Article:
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A brief history of musculoskeletal

ultrasound: From bats and ships to


babies and hips
. D. Kane, W. Grassi
1
, R. Sturrock and P. V. Balint
2

+
Author Affiliations
. Centre for Rheumatic Diseases, University Department of Medicine, Glasgow
Royal Infirmary, Glasgow, UK,
1
Department of Rheumatology, Ancona,
Italy and
2
3rd Rheumatology Department, National Institute of
Rheumatology and Physiotherapy, Budapest, Hungary.
. Correspondence to: D. Kane. E-mail: dk44a@clinmed.gla.ac.uk


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Spallanzani's bat problem
High frequency, non-audible sound waves over 20 kHz are
termed ultrasound and have existed in nature for over 1
million years. Many species including bats use ultrasound to
navigate flight and to locate food sources such as moths. The
first detailed experiments that indicated that non-audible
sound might exist were performed on bats by Lazzaro
Spallanzani (17291799) an Italian priest and physiologist [1].
Seeking to explain the ability of bats to navigate flight in
darkness, he demonstrated that blindfolded bats could
navigate but that they bumped against obstacles when their
mouths were covered. After many experiments, Spallanzani
concluded that The ear of the bat serves more efficiently (than
the eye) for seeing, or at least for measuring distances ', a
matter of scientific heresy in the 1790s. Spallanzani's bat
problem, as it was termed, remained a scientific mystery until
1938, when finally the young Harvard students, Donald R.
Griffin and Robert Galambos used a sonic detector to record
directional ultrasound noises being emitted by bats in
navigating flight [2].
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Submarines and battleships
The application of directional sound reflections being used to
detect objects and measure distancestermed echolocation
was initially developed for nautical purposes. After the sinking
of the Titanic, the Canadian Reginald A. Fessenden patented
devices using active echolocation in 1912, with the first sonar
(sound navigation and ranging) apparatus being built in 1914,
capable of detecting an iceberg 2 miles away. The threat of
German submarines to Allied shipping in World War I provided
a pressing impetus to the development of ultrasound
technology. Paul Langevin and Constantin Chilowsky
constructed an underwater sandwich sound generator using
quartz crystals and two steel plates, considered to be the
prototype of modern ultrasound devices [3]. The first recorded
detection and subsequent sinking of a German U-boat (UC-3)
using a hydrophone was on the 23 April 1916 [4], with the
technique becoming more refined and widely applied in the
protection of the North Atlantic convoys during World War II.
Between the wars, ultrasound techniques were applied to
detect flaws in metalin particular in ships and aircraftusing
machines called reflectoscopes or flaw detectors [5]. These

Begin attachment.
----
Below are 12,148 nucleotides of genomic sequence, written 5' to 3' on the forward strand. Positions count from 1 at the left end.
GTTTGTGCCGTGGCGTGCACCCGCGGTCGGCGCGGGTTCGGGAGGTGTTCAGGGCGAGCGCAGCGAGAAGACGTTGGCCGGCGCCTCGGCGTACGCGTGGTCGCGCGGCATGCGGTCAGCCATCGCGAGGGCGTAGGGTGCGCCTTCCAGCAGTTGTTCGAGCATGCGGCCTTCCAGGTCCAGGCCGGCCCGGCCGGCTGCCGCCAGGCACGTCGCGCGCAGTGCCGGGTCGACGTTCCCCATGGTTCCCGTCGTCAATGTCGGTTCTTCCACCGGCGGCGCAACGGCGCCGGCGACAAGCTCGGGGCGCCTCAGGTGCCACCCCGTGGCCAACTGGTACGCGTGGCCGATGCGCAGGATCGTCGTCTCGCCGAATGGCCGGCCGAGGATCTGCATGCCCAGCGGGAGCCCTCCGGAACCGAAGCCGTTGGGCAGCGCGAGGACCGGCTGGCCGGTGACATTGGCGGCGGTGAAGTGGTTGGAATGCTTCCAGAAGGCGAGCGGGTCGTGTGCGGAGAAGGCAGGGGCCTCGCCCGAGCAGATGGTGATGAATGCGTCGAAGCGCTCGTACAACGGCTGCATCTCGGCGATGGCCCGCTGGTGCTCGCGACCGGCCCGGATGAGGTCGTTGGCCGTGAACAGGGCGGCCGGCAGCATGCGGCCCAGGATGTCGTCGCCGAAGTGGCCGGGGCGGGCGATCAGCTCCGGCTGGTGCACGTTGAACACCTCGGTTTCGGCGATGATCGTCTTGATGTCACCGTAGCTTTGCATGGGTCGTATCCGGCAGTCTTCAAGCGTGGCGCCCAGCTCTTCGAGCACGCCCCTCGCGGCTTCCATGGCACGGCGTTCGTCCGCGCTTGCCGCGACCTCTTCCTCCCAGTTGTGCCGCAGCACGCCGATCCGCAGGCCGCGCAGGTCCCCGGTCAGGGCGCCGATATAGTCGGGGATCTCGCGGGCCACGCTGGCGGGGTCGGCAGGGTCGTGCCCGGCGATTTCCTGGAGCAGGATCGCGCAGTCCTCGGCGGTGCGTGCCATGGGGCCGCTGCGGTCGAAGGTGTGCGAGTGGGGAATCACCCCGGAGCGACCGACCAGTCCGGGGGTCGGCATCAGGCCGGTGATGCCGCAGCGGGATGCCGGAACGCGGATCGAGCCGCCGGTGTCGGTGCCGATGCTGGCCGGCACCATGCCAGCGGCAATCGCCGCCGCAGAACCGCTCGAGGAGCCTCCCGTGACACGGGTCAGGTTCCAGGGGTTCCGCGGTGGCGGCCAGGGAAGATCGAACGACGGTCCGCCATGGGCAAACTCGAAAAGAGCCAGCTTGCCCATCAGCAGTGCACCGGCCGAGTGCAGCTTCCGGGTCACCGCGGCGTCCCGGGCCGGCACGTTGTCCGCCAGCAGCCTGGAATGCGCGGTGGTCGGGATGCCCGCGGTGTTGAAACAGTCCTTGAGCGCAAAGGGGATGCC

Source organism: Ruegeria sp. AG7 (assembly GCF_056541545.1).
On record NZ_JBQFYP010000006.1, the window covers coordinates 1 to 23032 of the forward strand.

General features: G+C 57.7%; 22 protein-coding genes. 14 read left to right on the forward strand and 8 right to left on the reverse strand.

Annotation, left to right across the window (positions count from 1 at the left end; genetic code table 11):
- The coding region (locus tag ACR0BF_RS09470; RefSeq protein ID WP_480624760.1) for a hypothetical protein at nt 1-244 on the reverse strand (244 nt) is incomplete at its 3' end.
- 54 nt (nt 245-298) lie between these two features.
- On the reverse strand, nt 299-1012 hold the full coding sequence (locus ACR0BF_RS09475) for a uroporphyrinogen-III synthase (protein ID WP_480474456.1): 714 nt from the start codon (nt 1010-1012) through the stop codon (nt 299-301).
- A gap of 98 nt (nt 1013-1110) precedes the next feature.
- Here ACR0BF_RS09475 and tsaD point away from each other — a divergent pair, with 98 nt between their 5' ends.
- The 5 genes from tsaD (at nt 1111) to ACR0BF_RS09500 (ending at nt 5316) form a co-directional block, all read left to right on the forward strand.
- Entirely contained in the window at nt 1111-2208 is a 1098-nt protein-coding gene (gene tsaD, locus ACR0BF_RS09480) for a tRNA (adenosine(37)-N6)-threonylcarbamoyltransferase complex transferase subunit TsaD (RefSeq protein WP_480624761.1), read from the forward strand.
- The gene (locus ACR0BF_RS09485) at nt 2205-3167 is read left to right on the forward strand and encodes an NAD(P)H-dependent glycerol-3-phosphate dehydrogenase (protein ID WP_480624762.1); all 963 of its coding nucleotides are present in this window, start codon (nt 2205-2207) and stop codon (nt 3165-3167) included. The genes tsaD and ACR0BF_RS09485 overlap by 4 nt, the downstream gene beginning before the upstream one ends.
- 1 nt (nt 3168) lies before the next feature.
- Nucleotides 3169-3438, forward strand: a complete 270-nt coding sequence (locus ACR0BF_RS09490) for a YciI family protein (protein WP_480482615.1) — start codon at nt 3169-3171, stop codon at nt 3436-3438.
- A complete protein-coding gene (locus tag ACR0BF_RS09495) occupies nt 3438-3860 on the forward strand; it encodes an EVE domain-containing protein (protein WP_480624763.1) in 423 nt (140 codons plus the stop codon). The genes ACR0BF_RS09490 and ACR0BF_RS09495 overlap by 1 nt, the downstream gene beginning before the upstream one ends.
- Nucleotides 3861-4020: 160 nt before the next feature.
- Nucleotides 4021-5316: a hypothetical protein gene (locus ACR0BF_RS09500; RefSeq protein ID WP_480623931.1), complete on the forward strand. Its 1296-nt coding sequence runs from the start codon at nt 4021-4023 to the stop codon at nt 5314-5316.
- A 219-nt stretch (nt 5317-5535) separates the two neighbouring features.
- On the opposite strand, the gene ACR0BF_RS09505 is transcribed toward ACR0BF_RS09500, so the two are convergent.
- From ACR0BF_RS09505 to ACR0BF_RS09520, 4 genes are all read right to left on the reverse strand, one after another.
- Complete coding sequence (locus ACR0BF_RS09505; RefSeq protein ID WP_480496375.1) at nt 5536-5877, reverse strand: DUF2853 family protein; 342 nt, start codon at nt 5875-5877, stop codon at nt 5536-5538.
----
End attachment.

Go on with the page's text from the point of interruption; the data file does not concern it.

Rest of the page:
military and industrial applications of ultrasound were to lead
to the development of medical diagnostic ultrasound.
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Medical ultrasound imaging and the Glasgow story
The use of ultrasound as a medical diagnostic tool began in
1942 when Karl Dussik, a neurologist at the University of
Vienna, attempted to locate brain tumours and the cerebral
ventricles by measuring the transmission of ultrasound beams
through the head [6]. Later, John Julian Wild, a Cambridge
medical graduate, laid the foundations of ultrasonic tissue
diagnosis with the publication of A-mode (amplitude mode)
ultrasound investigations of surgical specimens of intestinal
and breast malignancies, the development of a linear handheld
B-mode (brightness mode) instrument and early descriptions
of endoscopic (transrectal and transvaginal) A-mode scanning
transducers in 1955 [7].
A key figure in the development of medical ultrasound in
clinical practice was Professor Ian Donald of Glasgow. Having
gained initial experience in radar and sonar techniques while
serving in the Royal Air Force during World War II, he was
enthused in medical ultrasound on meeting John Wild while he
was working at the Hammersmith in London. On becoming the
Regius Professor of Midwifery of the University of Glasgow, Ian
Donald and co-workers began a series of studies that would
establish a role for medical ultrasound, overcoming initial
clinical scepticism from his colleagues who believed that
manual abdominal and pelvic examination provided sufficient
diagnostic certainty. With the help of the engineering firm
Kelvin Hughes Ltd, Ian Donald used a flaw detector to
differentiate cystic and solid abdominal massesin one case
altering a clinical diagnosis of terminal carcinoma to simple
ovarian cystleading to the publication of their findings in the
Lancet in 1958, a major milestone in medical ultrasound [8].
With his colleagues, Donald first developed a two-dimensional
scanner and then an automatic scanner in 1960, made the first
ante-partum diagnosis of placenta previa using ultrasound,
developed the method for measuring the biparietal diameter of
the fetal head in 1962 and was the first to utilize the full
bladder to allow the detection of very early pregnancy of about
67 weeks gestation in 1963 [9].
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Musculoskeletal ultrasonography
The first report of musculoskeletal ultrasonography was
published in 1958 by K. T. Dussik who measured the acoustic
attenuation of articular and periarticular tissues including skin,